With the advent of 3D-power Doppler sonography, quantitative assessment of vessel density and perfusion within the subendometrial area has become possible, which may give an idea about the interaction between overall blood supply in the subendometrial area and pregnancy rate and complications. The 3D ultrasound with power Doppler provides a unique tool to examine the blood supply towards the whole endometrium and the subendometrial region [36],[37],[38],[39],[40],[41],[42].

The aim of the present study was to evaluate the potential role of ovarian reserve, uterine artery blood flow and endometrial and subendometrial blood flow in women with unexplained RPL compared with normal fertile women.


  Patients and methods Top


The study was conducted in the Obstetrics and Gynaecology Department in Benha University Hospital during the period from October 2013 to December 2016. The study was approved by the Research Ethical Committee. All participants signed an informed consent form. The participants were divided into two groups: those with a history of recurrent unexplained miscarriage (study group, n=50), and those who had no history of miscarriages and had at least one child born at term (control group, n=50).

The inclusion criteria for the study group were as follows: not being pregnant, having had regular menstrual cycles in the 3 months preceding enrolment; using neither hormonal contraception nor an intrauterine device; having a history of three or more unexplained miscarriages in the first trimester of pregnancy fathered by the same partner; and having no living child.

Autoimmune and endocrine disorders were ruled out in women with unexplained RPL, and thorough uterine evaluation revealed nothing abnormal. In this group titres were less than 20 G phospholipids (GPL) for IgG anticardiolipin antibody and less than 20 M phospholipids (MPL) for IgM anticardiolipin antibody; values for activated partial thromboplastin time were normal, and no antinuclear antibodies were detected. The endocrine evaluation consisted of measuring thyroid-stimulating hormone, free thyroxin and progesterone level on day 21 of the menstrual cycle, and the results were normal. Results of glucose tolerance test were also normal. Hysterosalpingography revealed no congenital anomalies, masses or adhesions within the uterine cavity and patent  Fallopian tube More Detailss, and transvaginal ultrasonography revealed adequate secretory endometrium within the luteal phase. Both parents had normal karyotyping.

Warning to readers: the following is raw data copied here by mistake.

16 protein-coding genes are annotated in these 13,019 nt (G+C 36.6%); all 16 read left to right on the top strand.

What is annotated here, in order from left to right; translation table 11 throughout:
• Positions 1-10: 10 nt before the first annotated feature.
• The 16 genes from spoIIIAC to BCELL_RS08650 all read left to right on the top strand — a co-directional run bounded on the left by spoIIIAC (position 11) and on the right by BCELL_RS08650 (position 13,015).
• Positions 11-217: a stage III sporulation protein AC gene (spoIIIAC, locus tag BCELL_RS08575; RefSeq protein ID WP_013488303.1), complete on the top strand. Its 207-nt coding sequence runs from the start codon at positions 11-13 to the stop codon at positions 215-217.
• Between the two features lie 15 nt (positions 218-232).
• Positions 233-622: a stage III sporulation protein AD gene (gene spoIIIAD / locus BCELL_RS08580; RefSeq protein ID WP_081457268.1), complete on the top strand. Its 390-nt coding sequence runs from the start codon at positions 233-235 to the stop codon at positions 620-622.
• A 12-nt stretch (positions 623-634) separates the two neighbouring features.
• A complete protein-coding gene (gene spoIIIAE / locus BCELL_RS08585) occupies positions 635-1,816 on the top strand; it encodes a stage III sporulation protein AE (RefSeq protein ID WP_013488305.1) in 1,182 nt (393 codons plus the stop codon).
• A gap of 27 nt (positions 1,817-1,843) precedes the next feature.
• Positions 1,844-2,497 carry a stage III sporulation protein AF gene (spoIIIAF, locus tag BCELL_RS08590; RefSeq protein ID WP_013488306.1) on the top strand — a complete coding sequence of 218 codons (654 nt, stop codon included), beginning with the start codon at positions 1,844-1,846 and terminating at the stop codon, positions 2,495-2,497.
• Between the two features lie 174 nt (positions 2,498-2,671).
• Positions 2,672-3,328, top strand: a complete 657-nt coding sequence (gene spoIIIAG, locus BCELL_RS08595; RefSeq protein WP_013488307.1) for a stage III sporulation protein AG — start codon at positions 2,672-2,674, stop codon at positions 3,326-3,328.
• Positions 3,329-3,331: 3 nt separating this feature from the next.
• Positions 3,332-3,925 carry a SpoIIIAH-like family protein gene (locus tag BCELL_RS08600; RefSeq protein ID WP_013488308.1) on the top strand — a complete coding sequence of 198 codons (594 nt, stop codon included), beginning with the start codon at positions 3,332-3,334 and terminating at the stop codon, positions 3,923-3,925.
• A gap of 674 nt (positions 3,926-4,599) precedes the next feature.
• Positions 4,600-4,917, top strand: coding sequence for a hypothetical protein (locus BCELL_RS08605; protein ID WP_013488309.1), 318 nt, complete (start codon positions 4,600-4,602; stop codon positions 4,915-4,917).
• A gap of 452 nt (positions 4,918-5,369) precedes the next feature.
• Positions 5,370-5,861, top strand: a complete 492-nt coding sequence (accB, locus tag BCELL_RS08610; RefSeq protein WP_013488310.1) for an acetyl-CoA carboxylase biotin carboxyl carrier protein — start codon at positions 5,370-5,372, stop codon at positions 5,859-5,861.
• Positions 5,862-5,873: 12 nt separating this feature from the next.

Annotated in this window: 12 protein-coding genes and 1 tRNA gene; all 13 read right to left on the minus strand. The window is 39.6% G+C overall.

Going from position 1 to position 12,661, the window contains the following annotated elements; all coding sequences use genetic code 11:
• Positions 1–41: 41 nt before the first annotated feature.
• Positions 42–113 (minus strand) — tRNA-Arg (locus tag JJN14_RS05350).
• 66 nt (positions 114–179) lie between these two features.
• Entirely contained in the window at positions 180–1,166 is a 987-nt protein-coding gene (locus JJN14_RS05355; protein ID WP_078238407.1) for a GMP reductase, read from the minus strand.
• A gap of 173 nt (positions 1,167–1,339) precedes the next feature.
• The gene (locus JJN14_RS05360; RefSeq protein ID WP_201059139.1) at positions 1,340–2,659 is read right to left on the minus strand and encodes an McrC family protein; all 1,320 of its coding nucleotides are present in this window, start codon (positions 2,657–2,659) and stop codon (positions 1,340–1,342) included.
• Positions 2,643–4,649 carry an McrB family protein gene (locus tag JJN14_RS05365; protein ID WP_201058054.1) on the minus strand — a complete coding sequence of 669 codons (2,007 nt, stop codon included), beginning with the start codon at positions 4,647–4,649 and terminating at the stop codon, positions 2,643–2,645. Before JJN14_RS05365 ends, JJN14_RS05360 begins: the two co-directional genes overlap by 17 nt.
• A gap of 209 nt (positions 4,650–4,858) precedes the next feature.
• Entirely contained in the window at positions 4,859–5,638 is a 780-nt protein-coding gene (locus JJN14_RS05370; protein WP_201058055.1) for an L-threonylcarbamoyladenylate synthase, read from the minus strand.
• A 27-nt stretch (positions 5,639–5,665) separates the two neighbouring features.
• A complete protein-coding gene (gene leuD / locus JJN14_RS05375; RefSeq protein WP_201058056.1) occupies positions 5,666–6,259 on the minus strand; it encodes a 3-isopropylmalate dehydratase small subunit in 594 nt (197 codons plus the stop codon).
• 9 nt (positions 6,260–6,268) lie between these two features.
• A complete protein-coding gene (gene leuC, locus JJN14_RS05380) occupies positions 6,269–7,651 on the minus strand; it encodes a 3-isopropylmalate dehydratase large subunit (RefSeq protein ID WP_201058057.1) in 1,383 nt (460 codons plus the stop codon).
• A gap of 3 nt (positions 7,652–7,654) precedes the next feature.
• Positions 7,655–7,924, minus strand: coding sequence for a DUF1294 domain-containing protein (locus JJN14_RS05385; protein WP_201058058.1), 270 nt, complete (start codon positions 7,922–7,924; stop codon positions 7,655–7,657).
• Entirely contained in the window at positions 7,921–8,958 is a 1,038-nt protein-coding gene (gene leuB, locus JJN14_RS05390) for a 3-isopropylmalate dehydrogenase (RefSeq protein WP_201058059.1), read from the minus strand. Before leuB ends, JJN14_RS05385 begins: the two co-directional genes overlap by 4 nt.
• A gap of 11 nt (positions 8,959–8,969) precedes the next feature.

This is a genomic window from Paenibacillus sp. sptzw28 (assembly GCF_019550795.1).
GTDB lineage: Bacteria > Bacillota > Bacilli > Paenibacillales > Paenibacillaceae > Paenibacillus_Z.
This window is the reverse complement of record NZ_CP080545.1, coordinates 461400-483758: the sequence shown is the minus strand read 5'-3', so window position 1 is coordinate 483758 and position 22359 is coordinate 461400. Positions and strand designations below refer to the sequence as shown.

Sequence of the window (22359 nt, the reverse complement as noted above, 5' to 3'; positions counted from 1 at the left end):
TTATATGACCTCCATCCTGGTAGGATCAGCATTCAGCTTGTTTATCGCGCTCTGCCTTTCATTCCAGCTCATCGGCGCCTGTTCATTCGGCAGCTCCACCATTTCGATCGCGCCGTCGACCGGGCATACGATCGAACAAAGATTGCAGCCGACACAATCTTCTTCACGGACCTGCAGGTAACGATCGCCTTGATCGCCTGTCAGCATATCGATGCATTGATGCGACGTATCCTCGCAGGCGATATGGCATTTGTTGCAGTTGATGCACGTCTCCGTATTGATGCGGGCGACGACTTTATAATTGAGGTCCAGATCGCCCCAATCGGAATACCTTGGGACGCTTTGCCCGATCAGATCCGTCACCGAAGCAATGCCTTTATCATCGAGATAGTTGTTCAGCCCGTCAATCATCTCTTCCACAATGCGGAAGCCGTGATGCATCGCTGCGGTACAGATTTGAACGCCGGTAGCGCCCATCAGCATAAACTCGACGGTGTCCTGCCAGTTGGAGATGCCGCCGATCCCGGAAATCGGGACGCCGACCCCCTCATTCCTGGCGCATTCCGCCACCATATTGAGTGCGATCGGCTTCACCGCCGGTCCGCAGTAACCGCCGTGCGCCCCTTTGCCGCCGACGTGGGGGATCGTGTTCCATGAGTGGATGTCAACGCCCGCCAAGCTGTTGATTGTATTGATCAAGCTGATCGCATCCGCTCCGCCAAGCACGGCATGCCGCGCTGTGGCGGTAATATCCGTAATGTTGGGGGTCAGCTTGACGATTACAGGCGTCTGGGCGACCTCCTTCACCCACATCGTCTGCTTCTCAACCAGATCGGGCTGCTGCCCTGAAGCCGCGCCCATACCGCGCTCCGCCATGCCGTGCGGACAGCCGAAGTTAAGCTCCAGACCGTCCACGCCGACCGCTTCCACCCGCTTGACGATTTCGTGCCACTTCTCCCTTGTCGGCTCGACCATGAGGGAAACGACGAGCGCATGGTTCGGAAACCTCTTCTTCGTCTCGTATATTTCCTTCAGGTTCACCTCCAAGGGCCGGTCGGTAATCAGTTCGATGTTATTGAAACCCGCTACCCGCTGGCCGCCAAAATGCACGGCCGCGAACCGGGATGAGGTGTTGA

The inclusion criteria for the control group were as follows: not being pregnant, having had regular menstrual cycles in the 3 months preceding enrolment; using neither hormonal contraception nor an intrauterine device, having normal obstetric history with no miscarriages, and at least one child born at term.

Exclusion criteria for both groups were having uterine alterations on transvaginal ultrasonography, systemic diseases that may affect haemodynamic indices, and a history of oophorectomy or tubal ligation.

After full history taking and examination, all women were evaluated on days 3–4 for FSH, LH and E2 levels. Hormone analysis of serum FSH, LH and E2 levels was performed using commercial chemiluminescent enzyme immunoassay (Immulite; Diagnostic Product Corporation, 5700 West 96th Street Los Angeles, CA, United States). Thereafter, ultrasound assessment of the number of antral follicles (follicles measuring 2–10 mm) was carried out. A single acquisition was obtained for each ovary and the average was calculated. Finally, the 3D mode and power Doppler mode was activated; subsequently, the application of a region of interest over the ovary was adjusted. An automated mechanical sweep of this region through 90° was undertaken using the slow sweep mode, and the resultant multiplanar display was examined to ensure that the entire ovary had been captured. Ovarian volume and ovarian stromal vascularity were detected using Virtual Organ Computer-aided Analysis (VOCAL; GE Healthcare, GE Kretz, Zipf, Austria). During the analysis and calculation, the manual mode of the VOCAL Contour Editor was used to cover the whole 3D volume of the ovary with a 15° rotation step. A single acquisition was obtained for each ovary and the average was calculated. Quantification of power Doppler information within the resultant 3D ovarian model was performed using ‘histogram facility’. Three indices of vascularity were generated: the Vascularization Index (VI), the Flow Index (FI) and the Vascularization Flow Index (VFI).